Available for Interviews: Colleen Cira, PsyD
Dr. Colleen Cira is a Licensed Clinical Psychologist who specializes in Trauma and anxiety and has worked with hundreds of people who have struggled with panic attacks.
A panic attack occurs when your sympathetic nervous system responds as though you are in danger. A number of reactions can occur: one may feel hot (or alternatively, cold), dizzy, lightheaded, short of breath, rapid heart rate, etc. It can be really scary, especially if you don’t know what’s going on or feel powerless over the feelings. Here are a few things you can do to stop a panic attack in its tracks:
1) Understand what you are experiencing. Recognize it for what it is: simply a panic attack. You are not in danger. You will not pass out (research is clear about this even though it might feel otherwise). You are not ill. It’s just your perfectly healthy, normal nervous system doing what it does best. Once you feel clear that this is actually a panic attack (as opposed to something else you need to worry about), you can just deal with what’s happening.
2) Acceptance. Once you have the awareness that you’re having a panic attack, work on accepting that. If all you’re doing is trying to push the uncomfortable symptoms away, most people typically have the experience of the symptoms getting stronger. It’s the whole don’t-think-about-a-pink-elephant phenomenon. Try some loving acceptance instead. Perhaps say to yourself, in your head or aloud if you’re lucky enough to have your own office, something like “you’re having an anxious reaction. That’s all that’s going on. I’m going to manage this the best I can and it’s going to be fine either way”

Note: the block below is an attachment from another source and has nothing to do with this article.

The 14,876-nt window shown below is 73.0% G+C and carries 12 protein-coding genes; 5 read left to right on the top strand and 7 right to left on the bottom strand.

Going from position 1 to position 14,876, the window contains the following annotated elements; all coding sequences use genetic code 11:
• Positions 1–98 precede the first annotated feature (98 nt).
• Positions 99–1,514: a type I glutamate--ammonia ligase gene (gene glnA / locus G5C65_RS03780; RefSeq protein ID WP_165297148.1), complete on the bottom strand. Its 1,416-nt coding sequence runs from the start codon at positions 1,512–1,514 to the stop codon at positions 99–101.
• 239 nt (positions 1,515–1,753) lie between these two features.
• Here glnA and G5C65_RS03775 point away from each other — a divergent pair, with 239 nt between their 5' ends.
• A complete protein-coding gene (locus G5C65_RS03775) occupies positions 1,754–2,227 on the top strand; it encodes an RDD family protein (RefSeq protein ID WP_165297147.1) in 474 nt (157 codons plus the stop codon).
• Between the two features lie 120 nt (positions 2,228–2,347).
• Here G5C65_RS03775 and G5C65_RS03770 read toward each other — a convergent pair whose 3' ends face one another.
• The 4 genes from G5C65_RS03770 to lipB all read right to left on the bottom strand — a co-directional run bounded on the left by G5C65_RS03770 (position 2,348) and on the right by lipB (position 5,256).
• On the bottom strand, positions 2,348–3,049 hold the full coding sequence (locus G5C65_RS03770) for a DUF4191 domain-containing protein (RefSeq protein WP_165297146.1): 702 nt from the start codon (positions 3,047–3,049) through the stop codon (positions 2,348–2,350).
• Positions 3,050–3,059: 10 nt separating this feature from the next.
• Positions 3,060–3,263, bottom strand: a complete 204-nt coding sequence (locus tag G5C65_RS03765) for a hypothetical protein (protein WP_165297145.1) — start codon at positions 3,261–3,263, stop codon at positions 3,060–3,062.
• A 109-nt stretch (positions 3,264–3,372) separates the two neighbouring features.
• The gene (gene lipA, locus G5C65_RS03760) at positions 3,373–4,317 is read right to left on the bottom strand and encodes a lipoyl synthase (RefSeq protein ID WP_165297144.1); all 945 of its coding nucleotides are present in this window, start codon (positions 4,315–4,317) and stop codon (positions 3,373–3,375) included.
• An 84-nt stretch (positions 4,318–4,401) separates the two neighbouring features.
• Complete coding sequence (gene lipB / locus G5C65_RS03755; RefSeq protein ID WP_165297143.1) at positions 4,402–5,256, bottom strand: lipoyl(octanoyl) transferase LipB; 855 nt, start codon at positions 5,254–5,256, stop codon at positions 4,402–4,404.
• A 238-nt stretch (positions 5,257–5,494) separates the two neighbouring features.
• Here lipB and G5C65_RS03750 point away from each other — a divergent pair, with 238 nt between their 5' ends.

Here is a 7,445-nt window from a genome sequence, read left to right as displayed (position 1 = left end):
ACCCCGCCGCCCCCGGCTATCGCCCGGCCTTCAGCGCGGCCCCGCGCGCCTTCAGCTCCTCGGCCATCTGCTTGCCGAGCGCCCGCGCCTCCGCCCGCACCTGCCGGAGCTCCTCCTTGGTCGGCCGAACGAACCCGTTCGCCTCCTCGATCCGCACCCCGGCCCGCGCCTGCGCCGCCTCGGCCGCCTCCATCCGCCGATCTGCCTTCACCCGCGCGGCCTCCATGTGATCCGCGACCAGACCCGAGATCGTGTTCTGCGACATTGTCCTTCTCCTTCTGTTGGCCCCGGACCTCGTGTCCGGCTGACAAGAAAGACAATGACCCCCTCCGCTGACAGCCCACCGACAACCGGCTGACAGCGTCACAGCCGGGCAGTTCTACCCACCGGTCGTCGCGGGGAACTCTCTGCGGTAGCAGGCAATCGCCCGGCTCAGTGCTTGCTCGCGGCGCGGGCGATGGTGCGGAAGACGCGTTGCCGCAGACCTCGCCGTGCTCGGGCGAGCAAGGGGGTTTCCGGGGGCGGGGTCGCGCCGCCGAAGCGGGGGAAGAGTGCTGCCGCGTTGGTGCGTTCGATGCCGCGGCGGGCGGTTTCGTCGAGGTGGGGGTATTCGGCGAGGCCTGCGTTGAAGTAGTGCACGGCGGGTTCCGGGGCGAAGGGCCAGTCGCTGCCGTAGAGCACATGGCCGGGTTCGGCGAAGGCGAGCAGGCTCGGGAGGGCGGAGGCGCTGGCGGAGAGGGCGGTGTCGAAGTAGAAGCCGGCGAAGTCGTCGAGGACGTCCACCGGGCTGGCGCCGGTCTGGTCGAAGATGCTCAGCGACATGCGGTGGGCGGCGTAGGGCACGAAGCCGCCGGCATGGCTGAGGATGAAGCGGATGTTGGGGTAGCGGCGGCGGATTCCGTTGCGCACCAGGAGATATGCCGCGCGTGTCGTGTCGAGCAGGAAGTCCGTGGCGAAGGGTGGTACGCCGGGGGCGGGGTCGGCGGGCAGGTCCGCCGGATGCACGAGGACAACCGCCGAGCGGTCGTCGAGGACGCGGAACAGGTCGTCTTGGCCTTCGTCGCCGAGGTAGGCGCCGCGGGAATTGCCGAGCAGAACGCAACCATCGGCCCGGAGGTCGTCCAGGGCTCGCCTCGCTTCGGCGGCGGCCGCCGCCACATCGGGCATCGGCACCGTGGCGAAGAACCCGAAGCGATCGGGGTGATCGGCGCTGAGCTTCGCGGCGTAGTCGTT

3) Listen to your body. If you are feeling like you are crawling out of your skin, move around. If you’re at your desk, go take a walk toward the bathroom. Or if you get breaks, take a walk outside. Find a reason to go to another floor in your building and use the staircase instead of the elevator. Your symptoms will feel less uncomfortable when you’re moving because there’s not as much cognitive dissonance. If you are perfectly still and trying to “relax”, but your body is going crazy, it’ll make it far more uncomfortable.
4) Focus on your breath. A panic attack can be caused, or exacerbated by, hyperventilating whereas just a few deep, belly breaths can reverse the cycle of panic and activate the other side of your nervous system (your parasympathetic nervous system) that is responsible for bringing everything back to baseline. In order to reap the benefits from this, simply force yourself to take the slowest breath you can through your nose with your mouth closed, hold the breath for a few seconds and then exhale out your nose with your mouth closed even more slowly than you inhaled. Take at least 5-10 of these breaths.
Interview: Dr. Colleen Cira
Colleen Cira, Psy.D., received both her Masters and Doctorate from the Illinois School of Professional Psychology and has been practicing in the field since 2001. Dr. Cira is a Licensed Clinical Psychologist and the Founder and Executive Director of Cira Center for Behavioral Health, PC a boutique group practice with locations in Chicago and Oak Park that specializes in Women’s Issues/Health and Trauma. Dr. Cira is a trauma and anxiety expert, clinical supervisor, writer, speaker, consultant, activist, wife, and Mommy to two little ones.
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